Page 69 - British Inquiry into Loss of RMS Titanic Day 27 - 31
P. 69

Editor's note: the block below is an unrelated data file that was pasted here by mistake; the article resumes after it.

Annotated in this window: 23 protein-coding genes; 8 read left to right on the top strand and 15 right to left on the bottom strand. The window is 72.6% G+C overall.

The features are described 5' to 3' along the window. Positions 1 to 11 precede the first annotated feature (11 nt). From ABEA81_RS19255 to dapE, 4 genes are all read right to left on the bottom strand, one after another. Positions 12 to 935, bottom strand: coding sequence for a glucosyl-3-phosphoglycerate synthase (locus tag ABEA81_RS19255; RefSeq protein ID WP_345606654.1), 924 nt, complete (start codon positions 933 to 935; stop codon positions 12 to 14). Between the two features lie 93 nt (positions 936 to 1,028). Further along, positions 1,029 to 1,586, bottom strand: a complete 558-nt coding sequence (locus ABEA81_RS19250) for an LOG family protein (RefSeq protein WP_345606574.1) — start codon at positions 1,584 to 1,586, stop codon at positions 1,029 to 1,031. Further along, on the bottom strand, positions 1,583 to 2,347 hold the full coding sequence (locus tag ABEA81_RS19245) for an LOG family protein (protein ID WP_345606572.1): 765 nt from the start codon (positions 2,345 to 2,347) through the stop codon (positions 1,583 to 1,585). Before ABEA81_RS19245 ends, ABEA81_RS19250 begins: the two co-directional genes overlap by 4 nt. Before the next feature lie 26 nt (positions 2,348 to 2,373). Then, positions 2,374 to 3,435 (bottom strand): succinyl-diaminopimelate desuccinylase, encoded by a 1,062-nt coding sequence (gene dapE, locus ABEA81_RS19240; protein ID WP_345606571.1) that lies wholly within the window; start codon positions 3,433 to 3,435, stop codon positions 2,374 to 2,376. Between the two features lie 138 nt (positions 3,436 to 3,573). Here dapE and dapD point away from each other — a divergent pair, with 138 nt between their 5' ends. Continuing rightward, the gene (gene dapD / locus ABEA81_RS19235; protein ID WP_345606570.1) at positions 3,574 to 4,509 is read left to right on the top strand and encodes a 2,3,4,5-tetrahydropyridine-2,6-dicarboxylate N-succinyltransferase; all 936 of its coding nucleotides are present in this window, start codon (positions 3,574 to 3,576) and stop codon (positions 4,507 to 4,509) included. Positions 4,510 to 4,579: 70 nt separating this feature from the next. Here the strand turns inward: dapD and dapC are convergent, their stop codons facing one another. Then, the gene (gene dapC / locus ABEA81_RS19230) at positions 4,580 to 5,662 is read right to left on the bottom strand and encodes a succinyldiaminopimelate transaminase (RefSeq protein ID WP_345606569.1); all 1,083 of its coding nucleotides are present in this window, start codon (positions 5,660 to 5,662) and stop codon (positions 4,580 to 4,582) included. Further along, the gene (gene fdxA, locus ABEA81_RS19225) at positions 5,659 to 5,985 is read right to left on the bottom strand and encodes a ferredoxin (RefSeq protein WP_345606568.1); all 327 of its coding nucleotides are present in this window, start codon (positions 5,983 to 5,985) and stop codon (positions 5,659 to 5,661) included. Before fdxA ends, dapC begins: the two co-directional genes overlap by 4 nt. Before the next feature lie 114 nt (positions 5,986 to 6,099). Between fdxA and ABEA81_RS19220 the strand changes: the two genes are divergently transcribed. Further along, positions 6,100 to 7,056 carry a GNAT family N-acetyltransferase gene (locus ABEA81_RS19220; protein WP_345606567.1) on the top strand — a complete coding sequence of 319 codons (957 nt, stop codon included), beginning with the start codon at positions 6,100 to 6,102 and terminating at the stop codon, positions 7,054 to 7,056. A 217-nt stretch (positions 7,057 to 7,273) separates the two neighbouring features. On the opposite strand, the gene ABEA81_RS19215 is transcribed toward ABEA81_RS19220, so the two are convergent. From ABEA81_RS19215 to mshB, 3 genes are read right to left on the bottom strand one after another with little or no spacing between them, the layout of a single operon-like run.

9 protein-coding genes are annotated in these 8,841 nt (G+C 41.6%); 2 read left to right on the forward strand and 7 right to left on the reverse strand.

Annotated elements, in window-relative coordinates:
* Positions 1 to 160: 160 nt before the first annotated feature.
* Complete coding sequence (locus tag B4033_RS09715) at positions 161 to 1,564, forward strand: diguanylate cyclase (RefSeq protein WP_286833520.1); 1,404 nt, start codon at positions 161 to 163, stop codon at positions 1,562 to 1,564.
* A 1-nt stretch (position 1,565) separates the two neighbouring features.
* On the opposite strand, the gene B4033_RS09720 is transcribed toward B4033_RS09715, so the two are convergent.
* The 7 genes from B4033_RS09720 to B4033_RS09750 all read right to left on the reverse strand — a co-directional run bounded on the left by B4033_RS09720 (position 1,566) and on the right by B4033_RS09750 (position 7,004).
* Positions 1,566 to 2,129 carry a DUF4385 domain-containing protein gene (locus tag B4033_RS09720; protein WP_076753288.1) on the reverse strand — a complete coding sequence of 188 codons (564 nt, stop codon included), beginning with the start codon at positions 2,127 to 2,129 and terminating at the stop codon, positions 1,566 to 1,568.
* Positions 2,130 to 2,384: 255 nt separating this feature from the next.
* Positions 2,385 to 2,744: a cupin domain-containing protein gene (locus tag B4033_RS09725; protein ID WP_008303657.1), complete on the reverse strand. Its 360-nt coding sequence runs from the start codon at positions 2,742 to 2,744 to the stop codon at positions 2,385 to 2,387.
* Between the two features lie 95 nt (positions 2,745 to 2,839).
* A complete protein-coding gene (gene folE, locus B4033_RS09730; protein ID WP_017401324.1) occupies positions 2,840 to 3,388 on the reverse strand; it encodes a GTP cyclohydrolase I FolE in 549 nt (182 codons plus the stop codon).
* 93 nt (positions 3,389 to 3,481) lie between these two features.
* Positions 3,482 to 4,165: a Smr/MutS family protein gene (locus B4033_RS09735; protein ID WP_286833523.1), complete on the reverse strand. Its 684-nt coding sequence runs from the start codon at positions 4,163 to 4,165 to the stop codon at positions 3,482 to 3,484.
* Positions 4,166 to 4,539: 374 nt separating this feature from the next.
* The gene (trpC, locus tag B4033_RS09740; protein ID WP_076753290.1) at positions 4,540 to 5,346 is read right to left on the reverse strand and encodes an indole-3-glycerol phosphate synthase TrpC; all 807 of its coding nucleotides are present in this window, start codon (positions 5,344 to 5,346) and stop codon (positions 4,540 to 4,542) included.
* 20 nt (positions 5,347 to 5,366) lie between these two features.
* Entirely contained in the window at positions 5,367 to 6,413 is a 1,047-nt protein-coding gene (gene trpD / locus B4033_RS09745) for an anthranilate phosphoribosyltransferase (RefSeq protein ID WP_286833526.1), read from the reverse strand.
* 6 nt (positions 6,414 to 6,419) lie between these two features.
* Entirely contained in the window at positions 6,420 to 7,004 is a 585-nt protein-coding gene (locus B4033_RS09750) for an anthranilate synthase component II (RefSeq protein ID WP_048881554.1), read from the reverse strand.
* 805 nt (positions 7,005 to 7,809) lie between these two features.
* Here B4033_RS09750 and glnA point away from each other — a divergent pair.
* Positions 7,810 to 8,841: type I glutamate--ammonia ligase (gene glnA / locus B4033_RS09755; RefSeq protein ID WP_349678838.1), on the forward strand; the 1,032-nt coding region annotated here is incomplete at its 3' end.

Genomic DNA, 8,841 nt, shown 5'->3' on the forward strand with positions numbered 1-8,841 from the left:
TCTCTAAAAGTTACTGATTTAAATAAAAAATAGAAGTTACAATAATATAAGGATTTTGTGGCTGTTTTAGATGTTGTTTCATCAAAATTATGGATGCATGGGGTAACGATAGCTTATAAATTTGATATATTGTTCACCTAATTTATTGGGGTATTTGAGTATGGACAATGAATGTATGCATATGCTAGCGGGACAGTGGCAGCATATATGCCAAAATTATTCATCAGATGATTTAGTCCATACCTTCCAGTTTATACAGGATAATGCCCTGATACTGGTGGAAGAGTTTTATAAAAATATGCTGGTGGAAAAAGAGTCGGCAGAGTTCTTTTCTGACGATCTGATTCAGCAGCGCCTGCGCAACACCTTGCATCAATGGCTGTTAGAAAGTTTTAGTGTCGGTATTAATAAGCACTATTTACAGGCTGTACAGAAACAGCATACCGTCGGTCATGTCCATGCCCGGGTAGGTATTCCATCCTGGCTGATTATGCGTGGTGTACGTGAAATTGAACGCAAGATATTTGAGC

Besides having a look-out in the crow’s-nest in crossing the ice track, I put a man on the stem head at night. (Q.) Whether it is clear or not? - (A.) Yes.” Another witness is asked if he agrees with him, but I am afraid he agrees with too many. The Commissioner: What do you mean? Mr. Scanlan: There is another Witness, Braes, on the next page, and he is asked at Question 25286, “Have you heard the evidence of the last four Witnesses? - (A.) Yes. (Q.) Is your practice when you may be meeting ice at night similar to their practice? - (A.) Just the same.” I do not take any advantage of that question, because the practice of the four referred to differs very considerably, and I do not think I can take him as concurring with Captain Fairfull. Sir Robert Finlay: The next sentence says, “I never slowed down, so long as the weather was clear.” The Commissioner: There is a great mass of evidence to the effect that in clear weather speed is not reduced although they know that they are in an ice region. Mr. Scanlan: Yes, my Lord. The Commissioner: They trust they will be able to avoid the ice. And that seems to have been the practice of a great number of skilled and experienced captains? Mr. Scanlan: Yes. The Commissioner: That may have been all right according to their experience, and now to their experience has been added a very important circumstance, namely the loss of the “Titanic.” Mr. Scanlan: Yes, my Lord. Then I may say that almost universally, with the single exception of Captain Rostron, there is no suggestion, that I am aware of, of diminishing speed. There may be some other. But at all events it cannot be said that it is a universal practice not to double the look-out, or not to station men on the stem head. The Commissioner: That is certainly true. Mr. Scanlan: I think I may say that a large number of Captains speaking for themselves and speaking for their own line, as the Captain of that Allan Line steamer does, when they are in these circumstances of danger do at all events make this provision for safety, that they double the look-out. While the White Star people followed what may have been the practice, and a very dangerous practice, and took an unnecessary risk in navigation, at all events, they failed to do this; they failed to adopt the precaution which I pointed out to your Lordship is in a large number of cases adopted, and I submit should have been adopted by them, and by all responsible for the navigation of a ship in similar circumstances of danger. It seems to me manifest that a Captain who has such knowledge and drives a ship at a speed of 21 ½ to 22 knots into a region of ice, must know he is taking a risk. There seems to me to be no suggestion of justification of this practice, but inveterate custom. The Commissioner: Will you look at the evidence of Captain Moore, who is the Captain of the “Mount Temple”? Mr. Scanlan: Yes, my Lord. The Commissioner: He goes to Canada. He answers a general question put to him by Mr. Harbinson at page 209, “Would you consider it safe in the neighbourhood of an ice-field” - that is an ice-field - “provided your boat had the power to go ahead at 21 knots an hour? - (A.) It would be most unwise to go that speed at nighttime.” He is speaking apparently with reference to an ice-field. Sir Robert Finlay: Yes, the expression there is “ice-field,” and at Question 9406, on the next page, it is put specifically as to field ice. “(Q.) You meet constantly field ice on your way to Montreal, do you not? - (A.) Yes, but we go round it. (Q.) And when you say it is not wise to go 21 ½ knots - I think your expression was in the neighbourhood of ice - did you mean field ice? - (A.) Field ice.” At page 209 the expression is “ice-field” and on page 210 it is “field ice.” Mr. Scanlan: At page 208, my Lord, he gives some important evidence from Question 9261
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